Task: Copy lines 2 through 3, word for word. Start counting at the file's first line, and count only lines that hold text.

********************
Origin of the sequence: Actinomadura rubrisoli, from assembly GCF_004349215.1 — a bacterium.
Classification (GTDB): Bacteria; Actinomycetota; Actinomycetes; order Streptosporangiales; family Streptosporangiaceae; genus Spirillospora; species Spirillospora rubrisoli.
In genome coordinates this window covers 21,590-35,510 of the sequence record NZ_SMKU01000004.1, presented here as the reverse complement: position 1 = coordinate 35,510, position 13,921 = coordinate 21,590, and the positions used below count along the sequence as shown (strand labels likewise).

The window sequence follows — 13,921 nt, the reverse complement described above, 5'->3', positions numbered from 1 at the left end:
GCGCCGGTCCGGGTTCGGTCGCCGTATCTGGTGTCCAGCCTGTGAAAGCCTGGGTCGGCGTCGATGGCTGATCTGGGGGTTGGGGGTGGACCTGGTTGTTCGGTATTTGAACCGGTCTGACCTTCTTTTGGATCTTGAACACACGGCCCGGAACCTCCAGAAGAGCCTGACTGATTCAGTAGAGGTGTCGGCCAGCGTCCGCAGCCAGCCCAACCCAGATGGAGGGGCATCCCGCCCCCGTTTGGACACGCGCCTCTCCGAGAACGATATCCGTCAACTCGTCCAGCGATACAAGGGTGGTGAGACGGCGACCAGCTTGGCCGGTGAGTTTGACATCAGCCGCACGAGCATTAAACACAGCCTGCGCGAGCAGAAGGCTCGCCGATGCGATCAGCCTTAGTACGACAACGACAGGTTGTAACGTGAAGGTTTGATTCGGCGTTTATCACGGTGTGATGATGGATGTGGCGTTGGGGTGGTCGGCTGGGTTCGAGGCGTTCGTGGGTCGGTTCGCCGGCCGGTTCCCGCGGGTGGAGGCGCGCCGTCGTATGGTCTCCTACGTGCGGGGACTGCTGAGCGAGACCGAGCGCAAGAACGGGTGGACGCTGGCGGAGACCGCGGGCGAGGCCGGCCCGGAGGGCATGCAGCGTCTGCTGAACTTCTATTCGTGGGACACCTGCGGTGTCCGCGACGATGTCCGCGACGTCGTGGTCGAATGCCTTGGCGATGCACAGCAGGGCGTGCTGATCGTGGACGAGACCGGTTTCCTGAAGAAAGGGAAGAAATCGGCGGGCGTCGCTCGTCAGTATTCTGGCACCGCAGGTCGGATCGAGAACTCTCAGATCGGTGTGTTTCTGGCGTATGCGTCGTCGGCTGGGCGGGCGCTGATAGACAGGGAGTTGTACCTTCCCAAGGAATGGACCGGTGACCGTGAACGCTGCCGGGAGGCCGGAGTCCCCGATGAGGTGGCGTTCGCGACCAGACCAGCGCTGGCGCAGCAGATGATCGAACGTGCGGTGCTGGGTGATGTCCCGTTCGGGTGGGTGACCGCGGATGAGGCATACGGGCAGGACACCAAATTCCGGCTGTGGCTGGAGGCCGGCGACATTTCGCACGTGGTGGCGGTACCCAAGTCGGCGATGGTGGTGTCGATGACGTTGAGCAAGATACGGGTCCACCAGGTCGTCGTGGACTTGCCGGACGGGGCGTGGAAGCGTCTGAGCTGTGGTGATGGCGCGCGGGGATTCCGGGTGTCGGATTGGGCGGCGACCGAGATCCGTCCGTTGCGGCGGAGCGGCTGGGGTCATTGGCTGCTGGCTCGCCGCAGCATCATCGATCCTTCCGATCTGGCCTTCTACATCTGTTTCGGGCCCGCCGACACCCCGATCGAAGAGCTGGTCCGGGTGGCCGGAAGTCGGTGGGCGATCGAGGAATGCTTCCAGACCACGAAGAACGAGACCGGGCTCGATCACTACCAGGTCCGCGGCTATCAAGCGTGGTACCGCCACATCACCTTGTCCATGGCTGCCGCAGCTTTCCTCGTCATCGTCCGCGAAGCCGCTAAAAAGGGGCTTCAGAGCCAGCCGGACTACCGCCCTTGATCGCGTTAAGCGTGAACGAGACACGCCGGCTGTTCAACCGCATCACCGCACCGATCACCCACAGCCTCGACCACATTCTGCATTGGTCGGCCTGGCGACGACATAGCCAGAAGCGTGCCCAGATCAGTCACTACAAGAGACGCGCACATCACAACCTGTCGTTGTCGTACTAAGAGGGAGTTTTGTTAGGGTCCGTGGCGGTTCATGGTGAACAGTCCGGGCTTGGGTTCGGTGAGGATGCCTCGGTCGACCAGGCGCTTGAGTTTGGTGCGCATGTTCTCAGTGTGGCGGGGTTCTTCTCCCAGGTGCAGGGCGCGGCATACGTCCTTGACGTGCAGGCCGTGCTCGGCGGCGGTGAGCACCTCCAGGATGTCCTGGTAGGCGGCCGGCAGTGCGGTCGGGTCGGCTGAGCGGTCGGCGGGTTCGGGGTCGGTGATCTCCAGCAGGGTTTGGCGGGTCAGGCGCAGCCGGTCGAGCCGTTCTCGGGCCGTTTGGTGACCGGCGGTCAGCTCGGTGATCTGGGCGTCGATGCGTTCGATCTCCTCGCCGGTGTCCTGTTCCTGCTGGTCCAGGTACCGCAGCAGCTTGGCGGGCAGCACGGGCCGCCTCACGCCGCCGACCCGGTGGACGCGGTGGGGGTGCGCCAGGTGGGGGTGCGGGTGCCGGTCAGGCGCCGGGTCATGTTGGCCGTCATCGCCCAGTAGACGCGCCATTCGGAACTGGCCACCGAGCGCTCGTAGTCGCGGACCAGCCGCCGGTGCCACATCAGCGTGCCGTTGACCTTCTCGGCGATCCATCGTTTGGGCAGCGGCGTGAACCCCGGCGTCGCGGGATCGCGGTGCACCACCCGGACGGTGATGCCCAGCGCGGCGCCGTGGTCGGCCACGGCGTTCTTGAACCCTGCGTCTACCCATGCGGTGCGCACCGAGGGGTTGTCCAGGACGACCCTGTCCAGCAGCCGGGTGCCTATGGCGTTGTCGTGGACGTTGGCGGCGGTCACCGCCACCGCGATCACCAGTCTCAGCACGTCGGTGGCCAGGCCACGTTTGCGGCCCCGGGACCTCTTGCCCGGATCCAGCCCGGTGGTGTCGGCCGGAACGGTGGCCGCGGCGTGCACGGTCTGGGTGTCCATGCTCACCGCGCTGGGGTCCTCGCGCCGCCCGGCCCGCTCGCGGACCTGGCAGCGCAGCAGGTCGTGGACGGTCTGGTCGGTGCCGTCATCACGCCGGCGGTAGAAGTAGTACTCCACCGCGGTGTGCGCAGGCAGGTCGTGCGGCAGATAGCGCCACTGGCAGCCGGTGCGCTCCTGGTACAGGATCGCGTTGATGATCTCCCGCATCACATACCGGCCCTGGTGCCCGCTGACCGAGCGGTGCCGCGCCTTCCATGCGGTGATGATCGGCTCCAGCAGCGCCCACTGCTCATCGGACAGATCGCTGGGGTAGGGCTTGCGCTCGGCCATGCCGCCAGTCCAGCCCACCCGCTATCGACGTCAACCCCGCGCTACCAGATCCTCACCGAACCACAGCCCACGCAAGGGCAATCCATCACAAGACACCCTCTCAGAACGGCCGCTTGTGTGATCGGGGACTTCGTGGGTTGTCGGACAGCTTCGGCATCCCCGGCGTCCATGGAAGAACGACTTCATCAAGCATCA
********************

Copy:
Classification (GTDB): Bacteria; Actinomycetota; Actinomycetes; order Streptosporangiales; family Streptosporangiaceae; genus Spirillospora; species Spirillospora rubrisoli.
In genome coordinates this window covers 21,590-35,510 of the sequence record NZ_SMKU01000004.1, presented here as the reverse complement: position 1 = coordinate 35,510, position 13,921 = coordinate 21,590, and the positions used below count along the sequence as shown (strand labels likewise).